In this article, Kathy Daniels, employment law author and lecturer, looks at the options that are open to you from an employment law perspective when there is a need to vary an employee’s contract of employment.

As businesses grow and develop, it is quite possible that you might want to change an employee’s contract of employment. This could be because you require employees to work different hours, to work at different locations or you need to make a similar change to their contractual terms. In all such situations, this will be a variation of contract. However, a contract of employment cannot be varied without agreement and hence care needs to be taken.

An important starting point is to look at the employee’s contract of employment to see if there is a flexibility or mobility clause that is applicable. If there is, it will make the change much easier. However, do not presume that you can make any changes due to the clause being in place. You must still act reasonably. For example, if the issue is relocation, the distance that you are asking the employee to relocate must be reasonable even if there is a mobility clause.

This was shown in the case of United Bank v Akhtar [1989]. The employee did have a mobility clause in his contract requiring him to move at the employer’s request. However, he was given less than a week’s notice to move from Leeds to Birmingham, was offered no financial assistance and his wife was unwell. He refused to move and resigned claiming constructive dismissal. This claim was successful because the actions of the employer had breached the mutual trust and confidence which is implied in all contracts of employment. There is a requirement, therefore, to ensure that you always act reasonably and that you address any individual concerns about a proposed change to a contract.

If there is no flexibility or mobility clause, the variation is more difficult but not impossible. In all situations, you must start by consulting with employees. If 20–99 employees are affected, you should consult for a minimum of 30 days and if 100+ employees are affected, you should consult for a minimum of 45 days. This consultation should be with employee representatives. In addition, you should consult with employees individually. It is important to be mindful of any individual circumstances which make the proposed change difficult, particularly if there is a possibility of a discrimination claim.

In Williams-Drabble v Pathway Care Solutions Ltd [2005], the employees were asked to change to work a new shift pattern which would have involved working some Sundays. Williams-Drabble was a Christian and wanted to attend church on Sunday, and the shift pattern would have made this impossible. She successfully argued that this was indirect religious discrimination because the employer was not able to show that it was essential for her to work the shift pattern.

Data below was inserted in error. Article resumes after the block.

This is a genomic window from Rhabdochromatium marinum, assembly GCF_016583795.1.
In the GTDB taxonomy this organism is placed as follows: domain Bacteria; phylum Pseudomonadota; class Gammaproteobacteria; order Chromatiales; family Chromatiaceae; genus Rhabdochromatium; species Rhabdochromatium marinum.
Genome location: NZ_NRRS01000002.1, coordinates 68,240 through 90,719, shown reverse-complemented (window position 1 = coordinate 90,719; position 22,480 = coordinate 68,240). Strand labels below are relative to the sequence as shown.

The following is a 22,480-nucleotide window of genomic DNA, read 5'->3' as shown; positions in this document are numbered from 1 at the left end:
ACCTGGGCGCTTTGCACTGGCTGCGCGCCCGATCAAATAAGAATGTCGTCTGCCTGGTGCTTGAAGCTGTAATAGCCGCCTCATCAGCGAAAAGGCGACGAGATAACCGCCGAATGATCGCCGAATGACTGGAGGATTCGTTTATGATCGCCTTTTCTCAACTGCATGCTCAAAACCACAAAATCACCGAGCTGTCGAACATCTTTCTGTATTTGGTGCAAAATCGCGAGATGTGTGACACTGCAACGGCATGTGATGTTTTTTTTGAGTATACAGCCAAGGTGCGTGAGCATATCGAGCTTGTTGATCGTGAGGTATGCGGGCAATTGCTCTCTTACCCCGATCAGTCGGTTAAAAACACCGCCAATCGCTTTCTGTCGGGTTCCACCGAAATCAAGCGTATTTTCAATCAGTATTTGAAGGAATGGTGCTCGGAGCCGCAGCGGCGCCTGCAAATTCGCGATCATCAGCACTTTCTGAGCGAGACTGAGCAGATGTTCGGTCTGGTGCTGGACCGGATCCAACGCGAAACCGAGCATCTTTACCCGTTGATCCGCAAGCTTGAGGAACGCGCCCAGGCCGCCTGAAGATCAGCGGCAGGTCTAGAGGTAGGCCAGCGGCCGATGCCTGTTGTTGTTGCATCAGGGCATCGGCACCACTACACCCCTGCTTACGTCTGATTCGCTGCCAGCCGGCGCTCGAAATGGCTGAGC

If less than 20 employees are affected there is no requirement to consult with representatives, but you must consult with employees individually. This consultation must be for a reasonable amount of time, and you must try to address any concerns that the employee has.

However, there will be some occasions when consultation does not resolve the situation and the employee still does not agree to the change. In this situation, you really have three options.

  1. Abandon the change.

    This is not defeatist, but sometimes it is the best option. Consider whether the change is essential or whether there is a different way that the same result could be achieved. If you are going to pursue either of the other two options, you will need to have a good business reason and if your proposed change is a “nice to do” rather than a “need to do”, you might struggle with this.

  2. Impose the change.

    You could decide to impose the change and simply give notice to the employee that it will be happening. In the case of Robinson v Tescom Corporation [2008], the Employment Appeal Tribunal ruled that the employee has four options when a change is imposed.

    1. Agree to the variation.

    2. Resign and claim constructive dismissal (this would be arguing that the change is a breach of contract).

    3. Refuse to work under the new terms.

    4. “Stand and sue” (continue to work, but under protest and while seeking damages for the impact of the change). For example, in the case of Wethrill and others v Birmingham City Council [2006], the employer changed the car policy and a number of employees protested but continued to work. As they had protested from the very time that the change took place, it was agreed that they had not accepted the variation.

  3. Dismiss the employees and offer them re-engagement on the new terms.

    Another option, which is also risky, is to dismiss the employees and offer them a new contract on the new terms. If there is a good business reason for doing this, the dismissal could be fair for the reason of “some other substantial reason”.

In the case of Scott & Co v Richardson [2005], the employee was told that his hours were to change to include more evening work. As he was a debt collector, it was thought that he would be able to be more successful as people were likely to be at home in the evenings. He refused and after seven months of discussions, he was dismissed. This was found to be fair.

It is not for the employment tribunal to decide whether a strong business reason is “strong”, but you would have to show that you had a good reason for taking the action that you did, and that this is the reason for the action and there was no ulterior motive.

When deciding to impose a change, or to dismiss and offer re-engagement, it is always recommended that you take legal advice. In both situations, you could be left with no employees and a number of claims to face. So, it is always best to ensure that you are acting correctly before taking any action.

Last reviewed 22 February 2017